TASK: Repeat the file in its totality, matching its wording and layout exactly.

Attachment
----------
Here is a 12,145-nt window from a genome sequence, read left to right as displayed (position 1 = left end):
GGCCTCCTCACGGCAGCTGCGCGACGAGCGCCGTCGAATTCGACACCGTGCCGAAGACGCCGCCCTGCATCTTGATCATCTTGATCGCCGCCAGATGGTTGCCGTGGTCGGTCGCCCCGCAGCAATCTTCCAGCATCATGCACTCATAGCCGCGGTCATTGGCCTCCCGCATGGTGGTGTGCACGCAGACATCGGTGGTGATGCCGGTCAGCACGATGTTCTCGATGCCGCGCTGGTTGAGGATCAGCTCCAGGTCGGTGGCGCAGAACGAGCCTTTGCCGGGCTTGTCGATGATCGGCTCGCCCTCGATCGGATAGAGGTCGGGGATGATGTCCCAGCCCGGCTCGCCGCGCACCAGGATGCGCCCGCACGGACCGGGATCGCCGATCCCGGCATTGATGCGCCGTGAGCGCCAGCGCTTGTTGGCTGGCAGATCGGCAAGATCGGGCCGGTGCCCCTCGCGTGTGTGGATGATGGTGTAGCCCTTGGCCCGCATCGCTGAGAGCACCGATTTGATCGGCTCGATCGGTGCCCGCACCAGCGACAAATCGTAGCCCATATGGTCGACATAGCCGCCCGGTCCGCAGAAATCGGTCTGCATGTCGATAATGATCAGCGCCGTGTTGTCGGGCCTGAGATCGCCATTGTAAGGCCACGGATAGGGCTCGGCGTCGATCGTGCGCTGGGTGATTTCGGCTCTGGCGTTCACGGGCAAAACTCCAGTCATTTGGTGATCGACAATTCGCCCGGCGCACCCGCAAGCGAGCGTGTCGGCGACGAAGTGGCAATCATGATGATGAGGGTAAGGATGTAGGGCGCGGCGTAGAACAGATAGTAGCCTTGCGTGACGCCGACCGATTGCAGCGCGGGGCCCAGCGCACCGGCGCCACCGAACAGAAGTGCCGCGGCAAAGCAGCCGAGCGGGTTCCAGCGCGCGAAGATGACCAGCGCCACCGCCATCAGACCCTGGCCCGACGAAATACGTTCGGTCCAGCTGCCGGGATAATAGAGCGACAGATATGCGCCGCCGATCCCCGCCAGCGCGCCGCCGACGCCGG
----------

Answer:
Here is a 12,145-nt window from a genome sequence, read left to right as displayed (position 1 = left end):
GGCCTCCTCACGGCAGCTGCGCGACGAGCGCCGTCGAATTCGACACCGTGCCGAAGACGCCGCCCTGCATCTTGATCATCTTGATCGCCGCCAGATGGTTGCCGTGGTCGGTCGCCCCGCAGCAATCTTCCAGCATCATGCACTCATAGCCGCGGTCATTGGCCTCCCGCATGGTGGTGTGCACGCAGACATCGGTGGTGATGCCGGTCAGCACGATGTTCTCGATGCCGCGCTGGTTGAGGATCAGCTCCAGGTCGGTGGCGCAGAACGAGCCTTTGCCGGGCTTGTCGATGATCGGCTCGCCCTCGATCGGATAGAGGTCGGGGATGATGTCCCAGCCCGGCTCGCCGCGCACCAGGATGCGCCCGCACGGACCGGGATCGCCGATCCCGGCATTGATGCGCCGTGAGCGCCAGCGCTTGTTGGCTGGCAGATCGGCAAGATCGGGCCGGTGCCCCTCGCGTGTGTGGATGATGGTGTAGCCCTTGGCCCGCATCGCTGAGAGCACCGATTTGATCGGCTCGATCGGTGCCCGCACCAGCGACAAATCGTAGCCCATATGGTCGACATAGCCGCCCGGTCCGCAGAAATCGGTCTGCATGTCGATAATGATCAGCGCCGTGTTGTCGGGCCTGAGATCGCCATTGTAAGGCCACGGATAGGGCTCGGCGTCGATCGTGCGCTGGGTGATTTCGGCTCTGGCGTTCACGGGCAAAACTCCAGTCATTTGGTGATCGACAATTCGCCCGGCGCACCCGCAAGCGAGCGTGTCGGCGACGAAGTGGCAATCATGATGATGAGGGTAAGGATGTAGGGCGCGGCGTAGAACAGATAGTAGCCTTGCGTGACGCCGACCGATTGCAGCGCGGGGCCCAGCGCACCGGCGCCACCGAACAGAAGTGCCGCGGCAAAGCAGCCGAGCGGGTTCCAGCGCGCGAAGATGACCAGCGCCACCGCCATCAGACCCTGGCCCGACGAAATACGTTCGGTCCAGCTGCCGGGATAATAGAGCGACAGATATGCGCCGCCGATCCCCGCCAGCGCGCCGCCGACGCCGG